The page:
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Is it bad to have 49 inch hips?

Can you have 49 inch hips and still be healthy?
Written By  Brianna Martin
Last Updated on 2nd July 2022
A woman looking at her 49 inch hips in the mirror

49 inches is definitely an above average hip measurement for females and males of all ages. So, knowing this, is it possible to have 49 inch hips and still be healthy?

Honestly? Probably not. It's not that you can't be healthy with large hips; it's just that 49" hips are so big that anyone who does have 49 in hips is probably carrying a lot of excess body fat.

After all, 49 inches is a full 10 inches larger than the average male butt size! So if you have a 49 inch butt, then you'll very likely enjoy better health by losing weight and slimming your hips.

Learn How Your Hips Compare:

How big are 49 inch hips for a woman?

An obese woman pointing at her 49 inch hips

Are 49 inch hips big for a woman? Yes, 49 inch hips are extremely large for a woman because they're 9 inches bigger than normal for an adult female.

What's more, you could argue that the average measurement is already too big, so 49 inches is definitely an excessively large measurement from a health perspective.

Sure, you can have large hips due to gluteal muscle mass and a large bone structure, but lean mass alone is highly unlikely to account for someone having a 49 inch hip size.

What's more likely is that you tend to store a lot of fat around your hips, which can drastically increase your circumference measurement.

So, while there are definitely some women who have bigger hips, 49" hips are still indicative that you're overweight or obese and should seek to improve your health by shedding some body fat (more on that in a minute).

How about for a man?

A man showing his 49 inch hips

As mentioned, 49 inch hips are 10 inches larger than normal for a man and are virtually a guarantee that you're carrying too much body fat.

Indeed, men tend to store more body fat around their waists and comparatively less around their hips. So, if you have a typical male fat storage distribution, then you pretty much know that your hips are far too large if they measure 49 inches in circumference.

Of course, many men who lift weights and train their lower body seriously do have pretty large hips. But as I said above, muscle mass alone is highly unlikely to account for your 49 inch butt.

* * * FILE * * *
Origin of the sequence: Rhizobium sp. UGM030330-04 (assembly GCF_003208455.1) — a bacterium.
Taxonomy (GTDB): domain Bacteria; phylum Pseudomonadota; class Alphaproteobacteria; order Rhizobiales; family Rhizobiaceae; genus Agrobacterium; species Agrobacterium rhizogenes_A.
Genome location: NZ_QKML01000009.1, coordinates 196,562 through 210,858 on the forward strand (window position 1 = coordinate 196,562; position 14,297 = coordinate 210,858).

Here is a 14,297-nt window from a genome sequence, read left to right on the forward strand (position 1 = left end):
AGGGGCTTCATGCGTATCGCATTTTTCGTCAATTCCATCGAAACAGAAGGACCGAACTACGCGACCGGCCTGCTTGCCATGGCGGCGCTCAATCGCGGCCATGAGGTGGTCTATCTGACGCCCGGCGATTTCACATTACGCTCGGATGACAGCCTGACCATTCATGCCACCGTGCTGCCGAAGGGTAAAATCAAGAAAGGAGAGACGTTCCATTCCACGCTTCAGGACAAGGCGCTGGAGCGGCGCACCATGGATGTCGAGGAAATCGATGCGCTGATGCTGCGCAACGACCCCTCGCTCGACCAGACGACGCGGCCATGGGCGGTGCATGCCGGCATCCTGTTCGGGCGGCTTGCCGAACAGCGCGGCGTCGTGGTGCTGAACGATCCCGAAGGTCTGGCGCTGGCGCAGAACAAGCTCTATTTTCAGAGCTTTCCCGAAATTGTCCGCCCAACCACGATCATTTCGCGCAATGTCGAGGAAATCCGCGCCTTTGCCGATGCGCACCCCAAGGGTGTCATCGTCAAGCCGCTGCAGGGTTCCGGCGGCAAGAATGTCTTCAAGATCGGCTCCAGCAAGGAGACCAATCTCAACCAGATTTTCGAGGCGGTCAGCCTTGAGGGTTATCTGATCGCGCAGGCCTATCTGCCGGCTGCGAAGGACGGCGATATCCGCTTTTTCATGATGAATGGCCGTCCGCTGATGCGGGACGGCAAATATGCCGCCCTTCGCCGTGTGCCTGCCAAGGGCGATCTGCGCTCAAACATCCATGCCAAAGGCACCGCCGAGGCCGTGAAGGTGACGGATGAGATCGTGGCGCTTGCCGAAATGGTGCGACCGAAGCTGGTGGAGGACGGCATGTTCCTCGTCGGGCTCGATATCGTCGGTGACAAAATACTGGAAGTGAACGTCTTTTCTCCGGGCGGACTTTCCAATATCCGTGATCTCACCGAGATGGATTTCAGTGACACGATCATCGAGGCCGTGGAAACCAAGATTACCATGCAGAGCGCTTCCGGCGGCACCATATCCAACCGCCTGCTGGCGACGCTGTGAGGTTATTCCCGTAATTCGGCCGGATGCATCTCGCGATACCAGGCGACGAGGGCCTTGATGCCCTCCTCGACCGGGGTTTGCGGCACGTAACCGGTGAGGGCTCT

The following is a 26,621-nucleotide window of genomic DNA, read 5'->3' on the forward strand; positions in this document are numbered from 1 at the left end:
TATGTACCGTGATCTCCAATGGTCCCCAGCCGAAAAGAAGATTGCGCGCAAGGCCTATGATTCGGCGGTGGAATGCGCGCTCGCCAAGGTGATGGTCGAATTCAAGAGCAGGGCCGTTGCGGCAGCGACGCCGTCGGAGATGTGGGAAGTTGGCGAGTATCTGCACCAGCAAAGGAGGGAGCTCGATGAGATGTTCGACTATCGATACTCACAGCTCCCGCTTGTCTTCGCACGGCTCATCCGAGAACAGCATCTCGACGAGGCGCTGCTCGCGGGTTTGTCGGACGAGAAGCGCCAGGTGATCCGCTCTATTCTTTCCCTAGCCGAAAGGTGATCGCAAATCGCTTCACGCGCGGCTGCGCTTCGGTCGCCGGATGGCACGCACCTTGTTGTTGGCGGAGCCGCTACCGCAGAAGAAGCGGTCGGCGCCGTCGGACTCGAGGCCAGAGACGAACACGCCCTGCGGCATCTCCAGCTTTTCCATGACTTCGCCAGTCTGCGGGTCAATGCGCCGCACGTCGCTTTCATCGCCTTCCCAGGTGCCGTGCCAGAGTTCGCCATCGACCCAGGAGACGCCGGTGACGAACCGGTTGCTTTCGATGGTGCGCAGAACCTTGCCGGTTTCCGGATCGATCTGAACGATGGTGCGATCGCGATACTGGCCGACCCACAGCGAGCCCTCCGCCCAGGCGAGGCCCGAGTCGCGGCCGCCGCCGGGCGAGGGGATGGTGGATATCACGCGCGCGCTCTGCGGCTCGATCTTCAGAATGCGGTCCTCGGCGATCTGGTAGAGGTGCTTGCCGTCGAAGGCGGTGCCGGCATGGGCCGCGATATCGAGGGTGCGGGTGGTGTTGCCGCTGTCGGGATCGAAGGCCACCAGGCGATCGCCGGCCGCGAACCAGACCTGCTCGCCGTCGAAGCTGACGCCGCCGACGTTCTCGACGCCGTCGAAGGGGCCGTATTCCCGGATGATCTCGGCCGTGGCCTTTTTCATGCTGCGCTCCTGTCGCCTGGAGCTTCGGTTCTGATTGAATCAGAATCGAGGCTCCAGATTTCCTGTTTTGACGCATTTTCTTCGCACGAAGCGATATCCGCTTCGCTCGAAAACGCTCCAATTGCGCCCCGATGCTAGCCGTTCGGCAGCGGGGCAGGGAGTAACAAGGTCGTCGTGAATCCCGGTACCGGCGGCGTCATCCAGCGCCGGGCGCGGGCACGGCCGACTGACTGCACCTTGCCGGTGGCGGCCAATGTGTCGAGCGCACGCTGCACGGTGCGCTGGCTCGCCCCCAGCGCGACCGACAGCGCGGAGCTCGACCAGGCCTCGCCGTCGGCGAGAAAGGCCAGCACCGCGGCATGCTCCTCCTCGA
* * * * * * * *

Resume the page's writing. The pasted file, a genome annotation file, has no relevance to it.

Is it okay to have a 49 inch butt?

A woman looking at her 49 inch butt in the mirror

While it's okay to be happy with your body, it would be irresponsible of me to say that you can have a 49 inch butt and still be healthy.

As I've said elsewhere, large hips can actually be protective against different diseases. But when researchers talk about large hips, they're almost certainly not talking about 49 inch hips.

So, by all means, embrace your body. But understand that you need to shrink your 49 inch booty sooner or later if you want to enjoy your best health. So, how do you do that?

Shrinking your 49" hips pretty much comes down to losing weight because, when you drop fat, all of your circumference measurements tend to get smaller, and that definitely includes your hips.

To lose weight, you simply need to put your body in an energy deficit, which is a physiological state that you can achieve by expending energy via exercise and/or restricting your energy intake by consuming fewer calories.

You can, of course, still train your 49 inch glutes with weights during your fat loss journey so that you end up with a firm butt.

What size are 49 inch hips?

A chart showing what size 49 inch hips are in women's clothing

It depends on the brand and on the item of clothing. But in many cases, 49 inch hips are equal to a women's XXL, which works out at a US size 18-20.

Conclusion: Should you slim your 49" hips?

A woman with a 49 inch hip size outside

If your 49 inch hips are a sign that you're carrying excess body fat, then it would definitely be beneficial for your physical health to embark on a sustainable weight loss regime.

Very few healthy people have 49" hips because, in order to have hips that size, you'd need a very big frame and a massive amount of gluteal muscle mass, which just isn't most people's genetics.

Brianna Martin
Brianna Martin has worked in health and wellness media for more than 8 years. She uses her organisational skills and passion for fitness to organise our team of content creators. As a former track and field athlete, Bri still hits the gym hard 5 times a week to maintain her flexibility and athleticism.
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